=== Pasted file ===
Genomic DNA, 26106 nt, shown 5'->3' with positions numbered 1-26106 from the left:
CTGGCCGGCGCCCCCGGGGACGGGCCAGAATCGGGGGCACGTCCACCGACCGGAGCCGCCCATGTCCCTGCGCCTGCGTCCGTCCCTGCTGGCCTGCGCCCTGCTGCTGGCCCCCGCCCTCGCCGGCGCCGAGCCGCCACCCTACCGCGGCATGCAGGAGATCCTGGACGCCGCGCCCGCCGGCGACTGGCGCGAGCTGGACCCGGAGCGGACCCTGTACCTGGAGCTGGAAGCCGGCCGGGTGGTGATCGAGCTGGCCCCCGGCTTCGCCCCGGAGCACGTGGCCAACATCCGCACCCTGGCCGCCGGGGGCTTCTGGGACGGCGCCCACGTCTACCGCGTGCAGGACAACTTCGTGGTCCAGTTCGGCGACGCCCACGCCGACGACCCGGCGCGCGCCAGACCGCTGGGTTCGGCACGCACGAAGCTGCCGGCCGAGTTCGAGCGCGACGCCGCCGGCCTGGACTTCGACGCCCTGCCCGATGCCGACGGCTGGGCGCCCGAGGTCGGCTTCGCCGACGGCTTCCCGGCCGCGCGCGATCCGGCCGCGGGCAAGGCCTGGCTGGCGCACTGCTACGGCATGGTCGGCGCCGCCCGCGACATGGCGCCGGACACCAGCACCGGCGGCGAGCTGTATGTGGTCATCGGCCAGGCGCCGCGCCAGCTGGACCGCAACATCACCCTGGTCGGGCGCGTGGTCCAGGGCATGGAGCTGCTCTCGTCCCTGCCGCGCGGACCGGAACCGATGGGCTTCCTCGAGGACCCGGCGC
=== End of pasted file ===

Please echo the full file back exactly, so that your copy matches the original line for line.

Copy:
Genomic DNA, 26106 nt, shown 5'->3' with positions numbered 1-26106 from the left:
CTGGCCGGCGCCCCCGGGGACGGGCCAGAATCGGGGGCACGTCCACCGACCGGAGCCGCCCATGTCCCTGCGCCTGCGTCCGTCCCTGCTGGCCTGCGCCCTGCTGCTGGCCCCCGCCCTCGCCGGCGCCGAGCCGCCACCCTACCGCGGCATGCAGGAGATCCTGGACGCCGCGCCCGCCGGCGACTGGCGCGAGCTGGACCCGGAGCGGACCCTGTACCTGGAGCTGGAAGCCGGCCGGGTGGTGATCGAGCTGGCCCCCGGCTTCGCCCCGGAGCACGTGGCCAACATCCGCACCCTGGCCGCCGGGGGCTTCTGGGACGGCGCCCACGTCTACCGCGTGCAGGACAACTTCGTGGTCCAGTTCGGCGACGCCCACGCCGACGACCCGGCGCGCGCCAGACCGCTGGGTTCGGCACGCACGAAGCTGCCGGCCGAGTTCGAGCGCGACGCCGCCGGCCTGGACTTCGACGCCCTGCCCGATGCCGACGGCTGGGCGCCCGAGGTCGGCTTCGCCGACGGCTTCCCGGCCGCGCGCGATCCGGCCGCGGGCAAGGCCTGGCTGGCGCACTGCTACGGCATGGTCGGCGCCGCCCGCGACATGGCGCCGGACACCAGCACCGGCGGCGAGCTGTATGTGGTCATCGGCCAGGCGCCGCGCCAGCTGGACCGCAACATCACCCTGGTCGGGCGCGTGGTCCAGGGCATGGAGCTGCTCTCGTCCCTGCCGCGCGGACCGGAACCGATGGGCTTCCTCGAGGACCCGGCGC